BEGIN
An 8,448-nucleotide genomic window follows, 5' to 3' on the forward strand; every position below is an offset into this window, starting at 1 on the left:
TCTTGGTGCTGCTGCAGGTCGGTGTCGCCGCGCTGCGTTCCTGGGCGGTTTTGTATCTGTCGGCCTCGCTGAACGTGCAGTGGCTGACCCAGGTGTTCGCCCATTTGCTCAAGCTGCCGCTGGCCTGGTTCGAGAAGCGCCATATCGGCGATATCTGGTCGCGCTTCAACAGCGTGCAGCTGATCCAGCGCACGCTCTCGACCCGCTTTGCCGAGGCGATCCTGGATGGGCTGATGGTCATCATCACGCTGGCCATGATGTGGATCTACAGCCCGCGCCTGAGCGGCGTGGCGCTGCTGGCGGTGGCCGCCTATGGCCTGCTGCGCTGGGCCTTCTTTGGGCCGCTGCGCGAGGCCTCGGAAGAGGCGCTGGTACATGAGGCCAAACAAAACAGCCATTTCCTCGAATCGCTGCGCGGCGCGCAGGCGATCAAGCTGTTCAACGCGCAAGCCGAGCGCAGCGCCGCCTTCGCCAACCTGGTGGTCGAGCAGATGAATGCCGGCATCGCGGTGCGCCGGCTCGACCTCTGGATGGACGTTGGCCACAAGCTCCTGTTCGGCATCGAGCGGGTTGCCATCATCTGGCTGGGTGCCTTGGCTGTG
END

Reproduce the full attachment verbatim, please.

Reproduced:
An 8,448-nucleotide genomic window follows, 5' to 3' on the forward strand; every position below is an offset into this window, starting at 1 on the left:
TCTTGGTGCTGCTGCAGGTCGGTGTCGCCGCGCTGCGTTCCTGGGCGGTTTTGTATCTGTCGGCCTCGCTGAACGTGCAGTGGCTGACCCAGGTGTTCGCCCATTTGCTCAAGCTGCCGCTGGCCTGGTTCGAGAAGCGCCATATCGGCGATATCTGGTCGCGCTTCAACAGCGTGCAGCTGATCCAGCGCACGCTCTCGACCCGCTTTGCCGAGGCGATCCTGGATGGGCTGATGGTCATCATCACGCTGGCCATGATGTGGATCTACAGCCCGCGCCTGAGCGGCGTGGCGCTGCTGGCGGTGGCCGCCTATGGCCTGCTGCGCTGGGCCTTCTTTGGGCCGCTGCGCGAGGCCTCGGAAGAGGCGCTGGTACATGAGGCCAAACAAAACAGCCATTTCCTCGAATCGCTGCGCGGCGCGCAGGCGATCAAGCTGTTCAACGCGCAAGCCGAGCGCAGCGCCGCCTTCGCCAACCTGGTGGTCGAGCAGATGAATGCCGGCATCGCGGTGCGCCGGCTCGACCTCTGGATGGACGTTGGCCACAAGCTCCTGTTCGGCATCGAGCGGGTTGCCATCATCTGGCTGGGTGCCTTGGCTGTG